01 Jul 2008-Journal of Animal Ecology
Abstract: Summary 1 Ecologists use statistical models for both explanation and prediction, and need techniques that are flexible enough to express typical features of their data, such as nonlinearities and interactions 2 This study provides a working guide to boosted regression trees (BRT), an ensemble method for fitting statistical models that differs fundamentally from conventional techniques that aim to fit a single parsimonious model Boosted regression trees combine the strengths of two algorithms: regression trees (models that relate a response to their predictors by recursive binary splits) and boosting (an adaptive method for combining many simple models to give improved predictive performance) The final BRT model can be understood as an additive regression model in which individual terms are simple trees, fitted in a forward, stagewise fashion 3 Boosted regression trees incorporate important advantages of tree-based methods, handling different types of predictor variables and accommodating missing data They have no need for prior data transformation or elimination of outliers, can fit complex nonlinear relationships, and automatically handle interaction effects between predictors Fitting multiple trees in BRT overcomes the biggest drawback of single tree models: their relatively poor predictive performance Although BRT models are complex, they can be summarized in ways that give powerful ecological insight, and their predictive performance is superior to most traditional modelling methods 4 The unique features of BRT raise a number of practical issues in model fitting We demonstrate the practicalities and advantages of using BRT through a distributional analysis of the short-finned eel ( Anguilla australis Richardson), a native freshwater fish of New Zealand We use a data set of over 13 000 sites to illustrate effects of several settings, and then fit and interpret a model using a subset of the data We provide code and a tutorial to enable the wider use of BRT by ecologists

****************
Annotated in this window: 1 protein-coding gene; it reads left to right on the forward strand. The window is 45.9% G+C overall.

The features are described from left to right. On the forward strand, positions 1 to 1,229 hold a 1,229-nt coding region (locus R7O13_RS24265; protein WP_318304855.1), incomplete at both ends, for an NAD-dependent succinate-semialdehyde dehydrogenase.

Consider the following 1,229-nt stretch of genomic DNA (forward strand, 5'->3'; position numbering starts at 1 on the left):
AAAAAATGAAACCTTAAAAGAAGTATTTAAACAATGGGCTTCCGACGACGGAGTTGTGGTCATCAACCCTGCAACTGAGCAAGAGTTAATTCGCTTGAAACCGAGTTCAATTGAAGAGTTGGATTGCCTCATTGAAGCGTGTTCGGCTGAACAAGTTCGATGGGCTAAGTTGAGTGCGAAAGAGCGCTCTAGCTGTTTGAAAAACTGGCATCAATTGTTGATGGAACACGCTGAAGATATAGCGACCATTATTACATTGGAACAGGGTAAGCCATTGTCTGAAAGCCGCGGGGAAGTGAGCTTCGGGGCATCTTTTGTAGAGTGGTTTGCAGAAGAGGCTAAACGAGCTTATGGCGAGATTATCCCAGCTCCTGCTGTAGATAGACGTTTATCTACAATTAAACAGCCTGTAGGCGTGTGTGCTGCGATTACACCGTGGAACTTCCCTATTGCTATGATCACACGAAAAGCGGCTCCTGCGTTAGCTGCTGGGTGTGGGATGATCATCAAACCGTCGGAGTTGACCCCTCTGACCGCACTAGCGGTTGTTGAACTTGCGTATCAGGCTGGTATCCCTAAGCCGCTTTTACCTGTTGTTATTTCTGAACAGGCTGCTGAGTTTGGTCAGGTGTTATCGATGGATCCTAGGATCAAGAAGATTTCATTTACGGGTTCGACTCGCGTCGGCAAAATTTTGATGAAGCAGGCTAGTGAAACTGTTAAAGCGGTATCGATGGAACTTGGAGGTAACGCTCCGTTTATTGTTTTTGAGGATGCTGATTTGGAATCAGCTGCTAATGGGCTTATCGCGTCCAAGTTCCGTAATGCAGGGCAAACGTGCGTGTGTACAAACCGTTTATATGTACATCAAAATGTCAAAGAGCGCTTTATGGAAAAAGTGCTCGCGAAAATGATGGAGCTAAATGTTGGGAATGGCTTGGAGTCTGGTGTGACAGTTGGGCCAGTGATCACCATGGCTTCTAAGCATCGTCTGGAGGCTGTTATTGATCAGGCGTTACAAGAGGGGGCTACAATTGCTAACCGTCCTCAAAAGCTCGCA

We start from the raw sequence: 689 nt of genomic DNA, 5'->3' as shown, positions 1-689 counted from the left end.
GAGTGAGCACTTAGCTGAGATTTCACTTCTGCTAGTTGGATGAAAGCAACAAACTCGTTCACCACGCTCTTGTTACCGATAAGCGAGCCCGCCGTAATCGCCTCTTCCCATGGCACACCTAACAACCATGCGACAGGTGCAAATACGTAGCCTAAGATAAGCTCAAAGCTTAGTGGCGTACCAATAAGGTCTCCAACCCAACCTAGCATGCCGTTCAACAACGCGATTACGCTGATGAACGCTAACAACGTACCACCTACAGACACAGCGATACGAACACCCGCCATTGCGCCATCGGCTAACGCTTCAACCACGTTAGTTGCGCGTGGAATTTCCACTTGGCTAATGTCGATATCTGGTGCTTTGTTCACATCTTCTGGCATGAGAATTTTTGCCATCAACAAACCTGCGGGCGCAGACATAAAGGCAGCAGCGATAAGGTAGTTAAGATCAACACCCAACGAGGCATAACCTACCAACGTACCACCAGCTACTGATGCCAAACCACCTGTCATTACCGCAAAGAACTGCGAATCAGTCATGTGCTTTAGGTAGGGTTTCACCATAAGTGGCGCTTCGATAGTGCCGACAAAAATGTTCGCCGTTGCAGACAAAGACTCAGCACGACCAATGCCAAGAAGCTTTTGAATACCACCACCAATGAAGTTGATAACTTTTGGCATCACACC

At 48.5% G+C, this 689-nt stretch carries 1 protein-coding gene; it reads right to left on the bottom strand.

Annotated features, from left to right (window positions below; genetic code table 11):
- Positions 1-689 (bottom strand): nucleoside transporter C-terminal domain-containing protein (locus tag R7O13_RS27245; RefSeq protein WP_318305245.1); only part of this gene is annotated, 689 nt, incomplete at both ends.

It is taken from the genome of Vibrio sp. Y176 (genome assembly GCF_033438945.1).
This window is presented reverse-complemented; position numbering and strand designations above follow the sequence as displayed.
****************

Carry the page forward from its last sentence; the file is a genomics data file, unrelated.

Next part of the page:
D. Richard Cutler1, Thomas C. Edwards1, Thomas C. Edwards2, Karen H. Beard1 +4 more•Institutions (3)
01 Nov 2007-Ecology
Abstract: Classification procedures are some of the most widely used statistical methods in ecology. Random forests (RF) is a new and powerful statistical classifier that is well established in other disciplines but is relatively unknown in ecology. Advantages of RF compared to other statistical classifiers include (1) very high classification accuracy; (2) a novel method of determining variable importance; (3) ability to model complex interactions among predictor variables; (4) flexibility to perform several types of statistical data analysis, including regression, classification, survival analysis, and unsupervised learning; and (5) an algorithm for imputing missing values. We compared the accuracies of RF and four other commonly used statistical classifiers using data on invasive plant species presence in Lava Beds National Monument, California, USA, rare lichen species presence in the Pacific Northwest, USA, and nest sites for cavity nesting birds in the Uinta Mountains, Utah, USA. We observed high classification accuracy in all applications as measured by cross-validation and, in the case of the lichen data, by independent test data, when comparing RF to other common classification methods. We also observed that the variables that RF identified as most important for classifying invasive plant species coincided with expectations based on the literature.